On the Geekbench 4 overall performance test, the Swift 3 earned a score of 7,242. That surpassed not only the ultraportable average (6,652) but the ZenBook (7,182), the Aspire (6,974) and the Inspiron (6,759), all of which were tested with the same Core i5-7200U CPU.
The Swift 3 took 31 seconds to transfer 4.97GB of mixed media files, for a rate of 164 megabytes per second. That's slower than the average (214.9 MBps) and the Aspire (195.7 MBps), but speedier than the ZenBook (159 MBps) and the Inspiron (a paltry 32.4 MBps).
It took 4 minutes and 2 seconds for the Swift 3 to pair 20,000 names and numbers in our OpenOffice Spreadsheet test, beating the average of 6:01. The Inspiron was a second faster (4:01), and both the ZenBook (4:03) and the Aspire (4:06) were just a bit slower.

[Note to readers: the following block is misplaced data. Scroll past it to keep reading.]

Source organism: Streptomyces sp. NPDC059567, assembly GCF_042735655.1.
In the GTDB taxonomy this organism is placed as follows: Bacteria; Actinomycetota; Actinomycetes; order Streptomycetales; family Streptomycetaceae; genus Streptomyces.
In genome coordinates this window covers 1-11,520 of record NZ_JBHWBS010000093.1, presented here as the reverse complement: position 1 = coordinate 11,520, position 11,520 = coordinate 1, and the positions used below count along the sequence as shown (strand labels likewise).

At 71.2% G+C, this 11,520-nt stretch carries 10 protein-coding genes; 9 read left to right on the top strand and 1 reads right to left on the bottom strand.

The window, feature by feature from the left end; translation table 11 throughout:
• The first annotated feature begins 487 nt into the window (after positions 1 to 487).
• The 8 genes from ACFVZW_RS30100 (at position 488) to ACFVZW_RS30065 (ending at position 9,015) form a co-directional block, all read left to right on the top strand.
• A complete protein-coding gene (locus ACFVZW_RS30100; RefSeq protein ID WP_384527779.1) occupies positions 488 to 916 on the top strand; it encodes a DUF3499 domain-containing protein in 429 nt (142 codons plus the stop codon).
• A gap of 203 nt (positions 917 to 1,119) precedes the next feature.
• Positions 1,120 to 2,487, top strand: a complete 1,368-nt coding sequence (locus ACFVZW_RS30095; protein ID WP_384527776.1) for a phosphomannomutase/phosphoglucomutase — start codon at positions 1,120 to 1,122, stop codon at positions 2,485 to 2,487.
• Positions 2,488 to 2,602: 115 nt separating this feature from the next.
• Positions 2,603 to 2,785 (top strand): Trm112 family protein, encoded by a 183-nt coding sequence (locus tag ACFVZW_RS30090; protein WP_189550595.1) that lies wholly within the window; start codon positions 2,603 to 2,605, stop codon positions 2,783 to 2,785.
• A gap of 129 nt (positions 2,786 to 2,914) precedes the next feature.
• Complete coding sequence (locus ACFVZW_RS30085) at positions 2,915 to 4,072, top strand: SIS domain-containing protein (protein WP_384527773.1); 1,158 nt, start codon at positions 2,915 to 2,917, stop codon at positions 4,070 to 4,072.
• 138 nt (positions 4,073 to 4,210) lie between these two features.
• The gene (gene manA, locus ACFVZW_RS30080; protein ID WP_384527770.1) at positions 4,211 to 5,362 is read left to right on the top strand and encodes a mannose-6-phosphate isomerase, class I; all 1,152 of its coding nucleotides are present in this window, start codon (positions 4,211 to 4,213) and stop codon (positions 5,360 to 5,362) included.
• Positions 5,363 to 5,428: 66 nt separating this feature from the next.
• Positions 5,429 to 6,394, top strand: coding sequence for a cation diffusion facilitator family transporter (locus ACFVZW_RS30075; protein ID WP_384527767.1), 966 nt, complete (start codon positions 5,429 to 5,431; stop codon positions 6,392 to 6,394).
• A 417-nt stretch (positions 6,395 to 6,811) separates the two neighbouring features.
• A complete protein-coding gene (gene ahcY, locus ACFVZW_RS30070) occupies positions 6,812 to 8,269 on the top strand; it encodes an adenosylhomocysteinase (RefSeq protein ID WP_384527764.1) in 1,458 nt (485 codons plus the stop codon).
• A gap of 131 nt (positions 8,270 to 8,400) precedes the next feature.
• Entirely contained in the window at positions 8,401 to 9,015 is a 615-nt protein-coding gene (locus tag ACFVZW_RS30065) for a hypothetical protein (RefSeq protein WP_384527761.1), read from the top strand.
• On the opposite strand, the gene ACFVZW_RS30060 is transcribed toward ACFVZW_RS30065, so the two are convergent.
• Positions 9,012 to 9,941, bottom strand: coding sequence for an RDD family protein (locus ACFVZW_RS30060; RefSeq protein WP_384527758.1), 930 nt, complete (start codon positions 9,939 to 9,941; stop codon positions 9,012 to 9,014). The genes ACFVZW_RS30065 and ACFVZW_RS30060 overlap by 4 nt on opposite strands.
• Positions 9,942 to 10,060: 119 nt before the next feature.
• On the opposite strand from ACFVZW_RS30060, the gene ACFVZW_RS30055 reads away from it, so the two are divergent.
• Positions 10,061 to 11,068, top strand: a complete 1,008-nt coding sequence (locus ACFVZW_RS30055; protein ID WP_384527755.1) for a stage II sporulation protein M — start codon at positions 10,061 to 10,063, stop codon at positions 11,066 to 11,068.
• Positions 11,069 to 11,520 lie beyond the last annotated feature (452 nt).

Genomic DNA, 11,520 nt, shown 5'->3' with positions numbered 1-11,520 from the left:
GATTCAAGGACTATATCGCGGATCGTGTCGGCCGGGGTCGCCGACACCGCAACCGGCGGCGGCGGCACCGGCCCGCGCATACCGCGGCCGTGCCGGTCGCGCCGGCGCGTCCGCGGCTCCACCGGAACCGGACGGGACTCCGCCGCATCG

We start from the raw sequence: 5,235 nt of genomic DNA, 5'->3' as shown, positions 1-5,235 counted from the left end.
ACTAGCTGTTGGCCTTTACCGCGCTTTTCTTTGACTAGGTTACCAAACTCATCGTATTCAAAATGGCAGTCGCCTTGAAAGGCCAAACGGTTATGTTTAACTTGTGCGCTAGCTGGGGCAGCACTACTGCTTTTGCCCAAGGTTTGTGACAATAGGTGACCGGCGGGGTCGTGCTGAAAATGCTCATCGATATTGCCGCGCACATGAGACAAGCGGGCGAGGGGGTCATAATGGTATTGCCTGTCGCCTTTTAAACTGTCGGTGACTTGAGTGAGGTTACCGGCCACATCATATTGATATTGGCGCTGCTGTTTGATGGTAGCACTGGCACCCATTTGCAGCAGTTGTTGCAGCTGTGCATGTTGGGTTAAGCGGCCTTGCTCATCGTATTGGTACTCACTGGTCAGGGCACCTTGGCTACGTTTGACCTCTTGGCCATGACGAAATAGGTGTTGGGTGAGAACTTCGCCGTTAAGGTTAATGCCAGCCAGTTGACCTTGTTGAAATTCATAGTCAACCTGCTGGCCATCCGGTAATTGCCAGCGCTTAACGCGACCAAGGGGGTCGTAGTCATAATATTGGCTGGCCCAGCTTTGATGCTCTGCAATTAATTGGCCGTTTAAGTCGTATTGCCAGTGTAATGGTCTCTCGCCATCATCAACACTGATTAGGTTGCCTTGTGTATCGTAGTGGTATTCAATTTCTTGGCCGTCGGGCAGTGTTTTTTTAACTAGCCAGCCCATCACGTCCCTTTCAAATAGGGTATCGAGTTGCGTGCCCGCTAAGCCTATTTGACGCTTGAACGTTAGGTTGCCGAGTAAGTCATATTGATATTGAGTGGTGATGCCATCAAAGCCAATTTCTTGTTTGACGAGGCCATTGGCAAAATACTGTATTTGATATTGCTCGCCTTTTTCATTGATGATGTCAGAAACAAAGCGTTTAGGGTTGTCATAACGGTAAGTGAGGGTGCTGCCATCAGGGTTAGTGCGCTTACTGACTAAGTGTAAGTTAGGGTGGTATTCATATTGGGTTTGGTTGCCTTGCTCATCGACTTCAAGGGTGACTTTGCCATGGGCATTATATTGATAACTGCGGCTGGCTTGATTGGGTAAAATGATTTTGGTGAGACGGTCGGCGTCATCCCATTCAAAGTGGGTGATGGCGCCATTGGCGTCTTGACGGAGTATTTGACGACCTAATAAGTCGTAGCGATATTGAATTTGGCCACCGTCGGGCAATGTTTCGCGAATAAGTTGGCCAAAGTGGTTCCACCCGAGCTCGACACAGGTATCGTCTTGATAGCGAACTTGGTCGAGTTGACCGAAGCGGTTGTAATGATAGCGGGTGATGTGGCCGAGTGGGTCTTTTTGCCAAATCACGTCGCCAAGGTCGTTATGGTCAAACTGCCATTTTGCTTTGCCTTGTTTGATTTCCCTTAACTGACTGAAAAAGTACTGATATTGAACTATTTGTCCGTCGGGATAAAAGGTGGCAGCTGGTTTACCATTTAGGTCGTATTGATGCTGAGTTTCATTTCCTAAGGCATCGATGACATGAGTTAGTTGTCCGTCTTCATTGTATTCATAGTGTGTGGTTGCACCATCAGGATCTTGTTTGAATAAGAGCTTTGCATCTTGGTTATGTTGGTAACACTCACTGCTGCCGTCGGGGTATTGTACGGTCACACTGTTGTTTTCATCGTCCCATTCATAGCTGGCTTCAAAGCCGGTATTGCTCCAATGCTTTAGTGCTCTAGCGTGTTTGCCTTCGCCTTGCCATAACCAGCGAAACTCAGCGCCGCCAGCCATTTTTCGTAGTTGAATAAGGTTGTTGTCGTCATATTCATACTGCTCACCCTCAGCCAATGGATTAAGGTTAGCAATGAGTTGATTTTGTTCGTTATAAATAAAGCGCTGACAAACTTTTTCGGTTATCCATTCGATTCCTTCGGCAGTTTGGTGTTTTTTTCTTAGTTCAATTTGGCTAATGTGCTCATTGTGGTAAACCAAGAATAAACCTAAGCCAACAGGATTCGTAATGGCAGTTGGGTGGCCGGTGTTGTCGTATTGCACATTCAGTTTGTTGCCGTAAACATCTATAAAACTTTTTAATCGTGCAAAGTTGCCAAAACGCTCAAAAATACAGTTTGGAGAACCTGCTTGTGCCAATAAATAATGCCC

While you won't be playing intense games such as Mass Effect: Andromeda or PlayerUnknown's Battlegrounds on the Swift 3, its integrated graphics aren't half bad. It played Dirt 3 at 54 frames per second, beating the average (39 fps), the ZenBook (33 fps) and the Inspiron (20 fps). (We consider anything under 30 fps unplayable.)
The Swift 3 will get you through a day of work or school without issue. It lasted 8 hours and 31 minutes on the Laptop Mag Battery Test, which continuously browses the web over Wi-Fi. That's just a few minutes over the 8:23 ultraportable average and longer than the Inspiron's runtime (6:09). But both the ZenBook (10:17) and the Aspire (10:59) endured far longer.
The Swift 3's 720p webcam is pretty average for a midrange notebook. The colors were accurate, catching the royal blue and white stripes on my navy-blue shirt, but the picture was on the dark side. And although some details (like my hair) were sharp, others (like my shirt's fabric) were not.